#NoGoatLeftBehind: The Farmer’s Dinner Series at The Fat Radish
Serendipity placed The Fat Radish’s most recent Farmer’s Dinner on Sunday night, an evening that turned out to be the first brisk one of the season. Huddled inside the cozy front bar, invited guests like jewelry designers Lizzie and Kathryn Fortunato mingled with the rest, sipping on crisp sekt and nibbling on what turned out to be many’s first experience with goat, the theme of the evening. The second of the Farmer’s Dinner series, No Goat Left Behind was the much anticipated sequel to the enormously successful first installment, Let’s Get Piggy With It, in which nose to tail dining took a literal turn and a single pig was utilized for every dish served.
No Goat Left Behind is an initiative formed to raise diners’ awareness of two issues – first being that our country’s insatiable appetite for goat cheese leads to an abundance of wasted goat meat, (and as such, mistreated animals,) the second being that goat is delicious. Most admitted their familiarity with the protein du jour was limited to Jamaican curries and Indian stews, with a nervous excitement for what Chef Phil Lewis had in store. The evening kicked with an assortment of crostini featuring goat liver mousse, goat tartar, and goat heart, and a goat charcuterie board, which the group inhaled.
The five-course meal was the perfect antidote for the shock of the surprisingly cold night, with diners sitting communally around candlelight, enjoying the menu among the constant chatter of new friends discussing each course. Beginning with a croquette, both rich and light, cut with cucumber, dill, and yogurt, the food proved to be warm and enveloping. The wines, by Savio Soares Selections, paired unexpected grapes from small organic wineries with traditional flavor attributes – the Pinot Grigio, for instance, mimicked the most pitch-perfect Riesling to the goat croquette. The next course moved to a goat and quinoa-stuffed cabbage unlike anything you’ve choked down at a family reunion, swimming in a veloute of potato and garlic, followed by a family-style platter of braised goat and served over soft, velvety polenta. The roasted loin and leg of baby goat with mashed potatoes used its decadence to set up for the dessert, a fennel and goat’s milk panacotta, garnished with grapefruit and cracked black pepper, the perfect crisp astringency to take one down from the luxurious umami of the entire evening.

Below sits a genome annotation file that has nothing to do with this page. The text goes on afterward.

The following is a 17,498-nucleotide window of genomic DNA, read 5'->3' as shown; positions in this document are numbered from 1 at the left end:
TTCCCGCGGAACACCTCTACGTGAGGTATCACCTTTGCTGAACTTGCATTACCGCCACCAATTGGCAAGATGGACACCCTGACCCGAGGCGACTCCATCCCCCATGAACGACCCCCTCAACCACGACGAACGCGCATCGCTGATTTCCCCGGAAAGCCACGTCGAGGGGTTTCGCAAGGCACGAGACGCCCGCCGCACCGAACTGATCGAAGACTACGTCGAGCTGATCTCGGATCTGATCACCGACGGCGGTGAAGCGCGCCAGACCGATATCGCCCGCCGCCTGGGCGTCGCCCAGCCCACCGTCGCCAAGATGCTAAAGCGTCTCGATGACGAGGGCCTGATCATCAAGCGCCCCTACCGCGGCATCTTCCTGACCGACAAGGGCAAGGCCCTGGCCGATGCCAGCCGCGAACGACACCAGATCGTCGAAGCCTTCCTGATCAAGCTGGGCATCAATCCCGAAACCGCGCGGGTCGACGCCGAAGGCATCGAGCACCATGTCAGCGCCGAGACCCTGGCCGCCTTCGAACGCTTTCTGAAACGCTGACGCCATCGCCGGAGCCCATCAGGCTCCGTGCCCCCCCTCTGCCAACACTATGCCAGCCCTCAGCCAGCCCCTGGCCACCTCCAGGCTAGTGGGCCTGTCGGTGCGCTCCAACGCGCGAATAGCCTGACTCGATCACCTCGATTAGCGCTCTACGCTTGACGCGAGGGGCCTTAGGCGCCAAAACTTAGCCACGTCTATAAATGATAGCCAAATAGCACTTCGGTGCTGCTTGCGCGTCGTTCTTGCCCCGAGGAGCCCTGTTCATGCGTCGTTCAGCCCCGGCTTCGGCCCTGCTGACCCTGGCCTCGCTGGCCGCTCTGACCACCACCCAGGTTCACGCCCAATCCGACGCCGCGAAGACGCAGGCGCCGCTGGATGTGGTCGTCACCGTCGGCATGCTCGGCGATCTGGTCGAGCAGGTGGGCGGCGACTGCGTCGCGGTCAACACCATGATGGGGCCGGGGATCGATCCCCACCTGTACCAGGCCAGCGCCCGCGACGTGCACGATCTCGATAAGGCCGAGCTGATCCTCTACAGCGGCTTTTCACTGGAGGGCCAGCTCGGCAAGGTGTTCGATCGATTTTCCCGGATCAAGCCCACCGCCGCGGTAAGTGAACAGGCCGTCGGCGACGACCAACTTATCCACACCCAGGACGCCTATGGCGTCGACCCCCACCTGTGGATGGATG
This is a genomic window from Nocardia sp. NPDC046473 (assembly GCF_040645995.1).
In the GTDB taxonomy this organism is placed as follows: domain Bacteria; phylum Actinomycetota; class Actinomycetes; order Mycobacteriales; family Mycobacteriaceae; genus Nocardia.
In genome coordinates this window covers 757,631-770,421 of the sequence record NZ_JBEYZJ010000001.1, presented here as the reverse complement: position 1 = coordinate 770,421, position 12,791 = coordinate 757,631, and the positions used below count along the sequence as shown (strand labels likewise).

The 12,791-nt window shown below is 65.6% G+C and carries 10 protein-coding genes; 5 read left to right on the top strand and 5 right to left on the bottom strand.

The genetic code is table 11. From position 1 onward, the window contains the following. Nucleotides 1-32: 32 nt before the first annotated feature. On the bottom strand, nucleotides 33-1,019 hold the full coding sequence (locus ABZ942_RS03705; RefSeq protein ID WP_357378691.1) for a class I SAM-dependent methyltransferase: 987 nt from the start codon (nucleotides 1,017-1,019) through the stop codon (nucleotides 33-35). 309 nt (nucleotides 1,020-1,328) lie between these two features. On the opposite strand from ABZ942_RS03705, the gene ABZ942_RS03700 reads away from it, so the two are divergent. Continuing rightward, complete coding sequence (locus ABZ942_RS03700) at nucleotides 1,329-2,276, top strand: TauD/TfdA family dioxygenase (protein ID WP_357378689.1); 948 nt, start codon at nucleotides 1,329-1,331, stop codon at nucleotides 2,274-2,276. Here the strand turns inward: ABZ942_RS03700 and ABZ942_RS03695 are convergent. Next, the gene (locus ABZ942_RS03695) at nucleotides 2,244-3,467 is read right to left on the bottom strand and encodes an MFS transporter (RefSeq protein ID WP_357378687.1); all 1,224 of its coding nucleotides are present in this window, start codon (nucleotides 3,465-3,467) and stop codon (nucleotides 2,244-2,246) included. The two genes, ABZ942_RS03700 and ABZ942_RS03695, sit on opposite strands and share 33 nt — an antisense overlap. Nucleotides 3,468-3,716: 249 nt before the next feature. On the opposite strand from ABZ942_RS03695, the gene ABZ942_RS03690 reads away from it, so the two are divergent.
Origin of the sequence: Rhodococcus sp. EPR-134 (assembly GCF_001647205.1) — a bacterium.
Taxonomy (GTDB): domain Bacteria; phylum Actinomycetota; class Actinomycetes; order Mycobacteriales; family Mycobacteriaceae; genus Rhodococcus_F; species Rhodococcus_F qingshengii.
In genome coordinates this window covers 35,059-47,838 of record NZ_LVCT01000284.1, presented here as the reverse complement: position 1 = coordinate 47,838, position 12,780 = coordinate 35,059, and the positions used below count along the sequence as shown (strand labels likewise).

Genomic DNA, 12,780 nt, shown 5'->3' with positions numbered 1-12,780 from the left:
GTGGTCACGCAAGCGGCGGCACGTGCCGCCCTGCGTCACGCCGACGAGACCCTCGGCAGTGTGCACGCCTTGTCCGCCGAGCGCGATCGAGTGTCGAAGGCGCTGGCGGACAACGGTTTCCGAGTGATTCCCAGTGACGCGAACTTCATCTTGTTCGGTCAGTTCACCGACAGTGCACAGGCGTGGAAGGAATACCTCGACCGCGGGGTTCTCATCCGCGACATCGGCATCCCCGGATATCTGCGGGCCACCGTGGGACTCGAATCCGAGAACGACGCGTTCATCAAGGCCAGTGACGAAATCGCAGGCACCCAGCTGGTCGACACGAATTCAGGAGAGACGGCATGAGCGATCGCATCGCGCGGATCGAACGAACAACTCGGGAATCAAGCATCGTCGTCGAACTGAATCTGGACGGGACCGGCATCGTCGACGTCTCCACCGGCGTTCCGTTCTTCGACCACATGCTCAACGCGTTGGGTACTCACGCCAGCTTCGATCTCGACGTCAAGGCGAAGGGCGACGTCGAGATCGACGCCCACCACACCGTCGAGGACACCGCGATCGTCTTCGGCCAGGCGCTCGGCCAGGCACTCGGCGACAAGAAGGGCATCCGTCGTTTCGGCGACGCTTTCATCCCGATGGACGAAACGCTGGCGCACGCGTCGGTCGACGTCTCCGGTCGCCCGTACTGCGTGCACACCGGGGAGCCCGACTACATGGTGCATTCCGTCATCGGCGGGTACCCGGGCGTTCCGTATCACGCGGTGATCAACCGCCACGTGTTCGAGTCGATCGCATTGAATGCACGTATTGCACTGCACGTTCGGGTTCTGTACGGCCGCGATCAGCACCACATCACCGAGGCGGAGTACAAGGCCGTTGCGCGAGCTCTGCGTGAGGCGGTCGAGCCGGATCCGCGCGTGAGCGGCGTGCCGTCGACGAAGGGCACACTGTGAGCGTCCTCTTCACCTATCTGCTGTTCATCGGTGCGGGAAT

By the end of the dinner, the crowd – the type of people that marketers pray for, designers, chefs, hoteliers, architects, and jewelry designers – gave a final toast, celebrating the talent behind the meal, the organizers who toiled over the details, and the cause itself – the celebration of the unsung and incredible goat. Nicholas Wilber, former chef at The Fat Radish, now uptown at Silkstone’s newest venture, The East Pole, may have said it best: “it’s kind of like that ‘kale’ moment.” With goat making regular appearances on the specials menu at The East Pole, and an evening in which every cuisine of now benefits from it, that may just be the case.